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If we have a function $f:A \rightarrow B$, then one way to give meaning, I think, to this function, in terms of set theory, is to say, that $f$ is actually a binary relation $f=(A,B,G_f)$, where $G_f \subseteq A \times B$ is the graph of the function. Now my question is: what is $f$ if

$\bullet \ A=\emptyset, \ B\neq\emptyset$,?

$ \bullet \ B=\emptyset, \ A\neq\emptyset$ ?

$ \bullet \ B=\emptyset, \ A=\emptyset$ ?

(Another way to formulate this, I think, would be: How do the sets $\emptyset\times B,\ A\ \times \emptyset, \ \emptyset \times \emptyset $ look like? Are they all $\emptyset$ ?)

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3 Answers 3

up vote 16 down vote accepted

Yes, they're all empty sets. For example, $\emptyset \times A$ consists of all pairs of the form $(o,a)$ with $o \in \emptyset, a \in A$. But the empty set has no elements, hence $\emptyset \times A$ has no elements, hence $\emptyset \times A$ is the empty set. A similar argument works for the other two sets.

Here is how this problem can be interpreted in terms of cardinalities. For any sets $A,B$ the cardinality of $A \times B$ is the product of cardinalities of $A$ and $B$. Hence the cardinality of $\emptyset \times A$ is just $0 \cdot |A| = 0$ so $\emptyset \times A$ has $0$ elements, and hence $\emptyset \times A = \emptyset$. And a similar argument will work in the other two cases.

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Although I understand well what you mean, isn't writing $o\in \emptyset$ a bit weird, since the emptyset should not contain any other set ? –  temo Jul 14 '11 at 9:07
Yes, you are correct. I just used the definition of Cartesian product to write down how an element of $\emptyset \times A$ "looks like". And since $\emptyset$ has no elements, the condition $o \in \emptyset$ is never satisfied, hence $\emptyset \times A$ is empty. Basically, I was trying to say "the empty set has no elements, hence $\emptyset \times A$ has no elements" rigorously. –  algebra_fan Jul 14 '11 at 9:15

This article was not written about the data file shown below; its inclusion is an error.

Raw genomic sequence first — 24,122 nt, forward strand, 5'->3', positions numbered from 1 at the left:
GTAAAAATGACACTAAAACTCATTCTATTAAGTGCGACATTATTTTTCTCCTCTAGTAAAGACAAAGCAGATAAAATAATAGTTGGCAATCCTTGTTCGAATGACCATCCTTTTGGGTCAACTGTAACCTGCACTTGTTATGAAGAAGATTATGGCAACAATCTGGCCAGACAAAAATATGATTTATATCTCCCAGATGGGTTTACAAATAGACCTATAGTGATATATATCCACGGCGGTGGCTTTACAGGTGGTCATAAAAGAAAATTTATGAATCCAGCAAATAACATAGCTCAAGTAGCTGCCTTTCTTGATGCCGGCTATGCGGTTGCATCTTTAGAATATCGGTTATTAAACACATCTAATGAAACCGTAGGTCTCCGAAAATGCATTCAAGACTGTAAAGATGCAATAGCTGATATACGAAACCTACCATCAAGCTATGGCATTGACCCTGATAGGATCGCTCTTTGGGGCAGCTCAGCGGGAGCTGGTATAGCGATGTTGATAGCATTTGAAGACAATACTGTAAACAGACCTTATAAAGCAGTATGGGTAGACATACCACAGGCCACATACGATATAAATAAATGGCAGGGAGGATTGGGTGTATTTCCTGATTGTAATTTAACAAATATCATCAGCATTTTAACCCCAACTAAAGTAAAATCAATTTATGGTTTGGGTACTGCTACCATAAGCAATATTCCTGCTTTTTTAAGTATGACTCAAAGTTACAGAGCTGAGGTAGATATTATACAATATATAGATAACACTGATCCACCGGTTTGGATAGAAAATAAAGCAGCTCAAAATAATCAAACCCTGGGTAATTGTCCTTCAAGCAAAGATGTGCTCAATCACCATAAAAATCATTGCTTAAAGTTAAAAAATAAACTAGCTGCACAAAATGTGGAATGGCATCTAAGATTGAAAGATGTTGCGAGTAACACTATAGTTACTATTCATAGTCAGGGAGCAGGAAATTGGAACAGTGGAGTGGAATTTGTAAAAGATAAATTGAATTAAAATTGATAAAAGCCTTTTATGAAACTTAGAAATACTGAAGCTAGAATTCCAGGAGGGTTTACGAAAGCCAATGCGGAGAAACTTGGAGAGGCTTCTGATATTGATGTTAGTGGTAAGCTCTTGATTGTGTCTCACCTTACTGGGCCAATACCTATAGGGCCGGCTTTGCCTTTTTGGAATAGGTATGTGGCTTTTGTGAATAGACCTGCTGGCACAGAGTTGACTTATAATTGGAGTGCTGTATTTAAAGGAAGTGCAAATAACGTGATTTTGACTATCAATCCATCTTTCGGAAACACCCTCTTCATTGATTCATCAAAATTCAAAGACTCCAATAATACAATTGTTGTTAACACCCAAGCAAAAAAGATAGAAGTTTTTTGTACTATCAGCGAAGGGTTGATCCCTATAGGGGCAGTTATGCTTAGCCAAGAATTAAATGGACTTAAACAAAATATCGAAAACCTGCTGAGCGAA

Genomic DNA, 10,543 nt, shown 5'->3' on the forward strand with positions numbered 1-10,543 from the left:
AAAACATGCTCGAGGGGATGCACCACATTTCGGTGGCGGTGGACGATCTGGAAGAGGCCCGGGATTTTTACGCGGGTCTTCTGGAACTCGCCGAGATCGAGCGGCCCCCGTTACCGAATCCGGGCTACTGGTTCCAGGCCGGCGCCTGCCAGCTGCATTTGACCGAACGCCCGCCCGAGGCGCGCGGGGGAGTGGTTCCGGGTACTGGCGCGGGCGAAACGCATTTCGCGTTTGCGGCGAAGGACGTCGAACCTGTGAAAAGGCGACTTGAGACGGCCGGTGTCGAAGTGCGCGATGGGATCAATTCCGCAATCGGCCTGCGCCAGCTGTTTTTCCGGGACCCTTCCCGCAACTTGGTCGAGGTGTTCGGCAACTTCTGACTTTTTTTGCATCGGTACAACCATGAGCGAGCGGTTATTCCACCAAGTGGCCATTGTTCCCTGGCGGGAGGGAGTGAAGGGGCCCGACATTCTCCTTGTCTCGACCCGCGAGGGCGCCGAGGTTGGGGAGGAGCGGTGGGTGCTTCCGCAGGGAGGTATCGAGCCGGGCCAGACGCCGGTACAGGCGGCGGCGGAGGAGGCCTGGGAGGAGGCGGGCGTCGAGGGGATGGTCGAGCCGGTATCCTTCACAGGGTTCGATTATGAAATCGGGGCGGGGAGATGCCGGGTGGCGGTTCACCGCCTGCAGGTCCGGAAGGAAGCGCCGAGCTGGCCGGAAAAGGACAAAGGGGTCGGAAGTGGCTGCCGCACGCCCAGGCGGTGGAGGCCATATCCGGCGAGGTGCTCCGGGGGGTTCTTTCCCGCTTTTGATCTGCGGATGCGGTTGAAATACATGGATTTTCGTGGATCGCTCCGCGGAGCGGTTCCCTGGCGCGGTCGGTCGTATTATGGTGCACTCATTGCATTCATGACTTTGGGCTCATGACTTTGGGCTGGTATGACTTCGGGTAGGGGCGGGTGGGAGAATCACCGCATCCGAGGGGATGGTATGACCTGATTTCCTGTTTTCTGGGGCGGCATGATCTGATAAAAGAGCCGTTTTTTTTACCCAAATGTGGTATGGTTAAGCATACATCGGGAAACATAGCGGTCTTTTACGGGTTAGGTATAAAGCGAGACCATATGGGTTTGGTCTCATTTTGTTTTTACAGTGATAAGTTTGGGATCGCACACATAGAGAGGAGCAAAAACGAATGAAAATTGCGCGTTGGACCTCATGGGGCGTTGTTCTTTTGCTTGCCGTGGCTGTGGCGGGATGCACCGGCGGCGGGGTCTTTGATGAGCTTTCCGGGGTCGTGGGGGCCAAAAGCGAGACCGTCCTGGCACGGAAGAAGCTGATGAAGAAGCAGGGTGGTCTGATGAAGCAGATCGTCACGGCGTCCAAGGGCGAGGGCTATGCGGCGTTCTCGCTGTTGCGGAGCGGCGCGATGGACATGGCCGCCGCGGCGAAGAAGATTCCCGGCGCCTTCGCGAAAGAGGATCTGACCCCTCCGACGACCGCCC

The first answer is spot on, but I don't see a way of formalizing the second that doesn't pass through the first, especially if $B$ is infinite (but even if $B$ is finite, there's something to show). –  user83827 Jul 14 '11 at 10:01
Well, I am using the arithmetic of cardinal numbers; see en.wikipedia.org/wiki/Cardinal_number#Cardinal_multiplication. So if you are familiar with this, then you can just use the definition of cardinal multiplication in this problem. But I agree that it's certainly overkill to use this machinery of cardinal numbers to answer this question. –  algebra_fan Jul 14 '11 at 10:18
It's not that I think it's overkill. I think it's begging the question argue that $\emptyset \times B$ is empty since $0 \times \kappa = 0$ for all $\kappa$. Like I said, I think the first answer is spot on, and I'm sorry if this seems pedantic, but I think it's misleading to suggest that changing the language of the question to an equivalent statement in cardinal arithmetic (and implicitly appealing to an unjustified "$0$ times anything is $0$" intuition) is a suitable replacement for the actual argument. –  user83827 Jul 14 '11 at 10:37

A slightly more formal rephrase of the other answer is to calculate which elements are in $A \times \emptyset$: for any $p$, \begin{align} & p \in A \times \emptyset \\ \equiv & \;\;\;\;\;\text{"definition of $\times$ on sets"} \\ & \textrm{isPair}(p) \;\land\; \textrm{fst}(p) \in A \;\land\; \textrm{snd}(p) \in \emptyset \\ \equiv & \;\;\;\;\;\text{"$x \in \emptyset \equiv \textrm{false}$ for any $x$; simplify"} \\ & \textrm{false} \\ \equiv & \;\;\;\;\;\text{"$x \in \emptyset \equiv \textrm{false}$ for any $x$"} \\ & p \in \emptyset \\ \end{align} and therefore, by set extensionality, $A \times \emptyset = \emptyset$. A very similar proof of course goes for $\emptyset \times B = \emptyset$, and obviously either of these implies $\emptyset \times \emptyset = \emptyset$.

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You can convince yourself that they're all empty sets by the fact that a Cartesian product $X_1 \times X_2 \times ... \times X_n$ is the empty set iff at least one $X_i$ is empty.

Proof. From the definition of the Cartesian product we have that an arbitrary object $a$ is in $X_1 \times X_2 \times ... \times X_n$ if and only if for every component $a_i$ of $a$ there is an element $x_i$ in $X_i$ such that $a_i = x_i$.

$\leftarrow$: If at least one $X_i$ is empty there is no such $x_i$.
$\rightarrow$: If $X_1 \times X_2 \times ... \times X_n$ is empty, there is no tuple $a$. $\Box$

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Your proof is a great proof of the fact that English is an immensely more efficient way to express proofs that whatever it is your notation is. If instead of those huge formulas you'd have explained in words what you meant! –  Mariano Suárez-Alvarez Feb 15 at 4:09
Sometimes, writing a proof in a "mathmatic language" is necessary to be sure that our intuition is not leading us astray as the mathematicians of the early 19th century were before an explicit formulation of the limit concept was found. –  Bernard Massé Feb 15 at 4:35
I agree to the both of you. @MarianoSuárez-Alvarez: Yes, it's annoying to go through the process of translating my notation into yours. But since I'm new to mathematical rigour I'm trying to stick to the few axioms and methods that I'm given. I know it lacks the light-footedness of a pro but I don't want to risk falling for my wrong intuition. That's why I tend towards Bernard's position. –  Max Herrmann Feb 15 at 10:13
Mathematical rigor has absolutely nothing to do with writing incomprehensible formulas. –  Mariano Suárez-Alvarez Feb 15 at 10:18

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